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Crit Care Clin. 2017 Jul;33(3):461-519. doi: 10.1016/j.ccc.2017.03.013.

Acute Brain Failure: Pathophysiology, Diagnosis, Management, and Sequelae of Delirium.

Author information

1
Psychosomatic Medicine Service, Emergency Psychiatry Service, Department of Psychiatry and Behavioral Sciences, Stanford University School of Medicine, 401 Quarry Road, Suite 2317, Stanford, CA 94305-5718, USA. Electronic address: jrm@stanford.edu.

Abstract

Delirium is the most common psychiatric syndrome found in the general hospital setting, with an incidence as high as 87% in the acute care setting. Delirium is a neurobehavioral syndrome caused by the transient disruption of normal neuronal activity secondary to systemic disturbances. The development of delirium is associated with increased morbidity, mortality, cost of care, hospital-acquired complications, placement in specialized intermediate and long-term care facilities, slower rate of recovery, poor functional and cognitive recovery, decreased quality of life, and prolonged hospital stays. This article discusses the epidemiology, known etiological factors, presentation and characteristics, prevention, management, and impact of delirium.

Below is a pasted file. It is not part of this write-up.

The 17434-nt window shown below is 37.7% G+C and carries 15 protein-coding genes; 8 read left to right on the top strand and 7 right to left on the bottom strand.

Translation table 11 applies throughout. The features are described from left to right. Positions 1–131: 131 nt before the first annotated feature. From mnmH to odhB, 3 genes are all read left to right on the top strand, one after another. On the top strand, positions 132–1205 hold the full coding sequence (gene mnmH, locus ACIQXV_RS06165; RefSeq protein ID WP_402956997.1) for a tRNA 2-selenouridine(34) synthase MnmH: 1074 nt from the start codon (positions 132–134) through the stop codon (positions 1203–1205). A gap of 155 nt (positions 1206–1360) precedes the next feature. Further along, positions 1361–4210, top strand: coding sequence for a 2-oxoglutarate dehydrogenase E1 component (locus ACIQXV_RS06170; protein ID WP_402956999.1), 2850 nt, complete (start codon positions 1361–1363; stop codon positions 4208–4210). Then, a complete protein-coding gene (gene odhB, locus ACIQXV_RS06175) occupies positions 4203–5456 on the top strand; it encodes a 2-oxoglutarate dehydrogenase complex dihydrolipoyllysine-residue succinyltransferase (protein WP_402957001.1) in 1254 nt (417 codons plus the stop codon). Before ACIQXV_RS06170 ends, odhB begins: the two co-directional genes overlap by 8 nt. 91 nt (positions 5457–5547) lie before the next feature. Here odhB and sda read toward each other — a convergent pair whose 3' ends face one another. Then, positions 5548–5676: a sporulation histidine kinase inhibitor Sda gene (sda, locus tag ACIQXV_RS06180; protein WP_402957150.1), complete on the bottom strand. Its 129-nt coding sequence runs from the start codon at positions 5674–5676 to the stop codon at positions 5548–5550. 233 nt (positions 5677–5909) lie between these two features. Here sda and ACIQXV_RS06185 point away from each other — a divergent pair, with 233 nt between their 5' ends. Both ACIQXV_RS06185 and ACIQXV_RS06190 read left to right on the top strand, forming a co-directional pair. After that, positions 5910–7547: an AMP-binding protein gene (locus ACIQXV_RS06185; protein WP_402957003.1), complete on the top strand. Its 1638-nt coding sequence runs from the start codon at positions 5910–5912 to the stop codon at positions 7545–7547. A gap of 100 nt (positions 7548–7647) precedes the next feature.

KEYWORDS:

Acute brain failure; Delirium; Encephalopathy; ICU-psychosis; Network dysregulation; Neurotransmitter dysfunction; Post-operative delirium; Systems integration failure hypothesis

PMID:
28601132
DOI:
10.1016/j.ccc.2017.03.013
[Indexed for MEDLINE]

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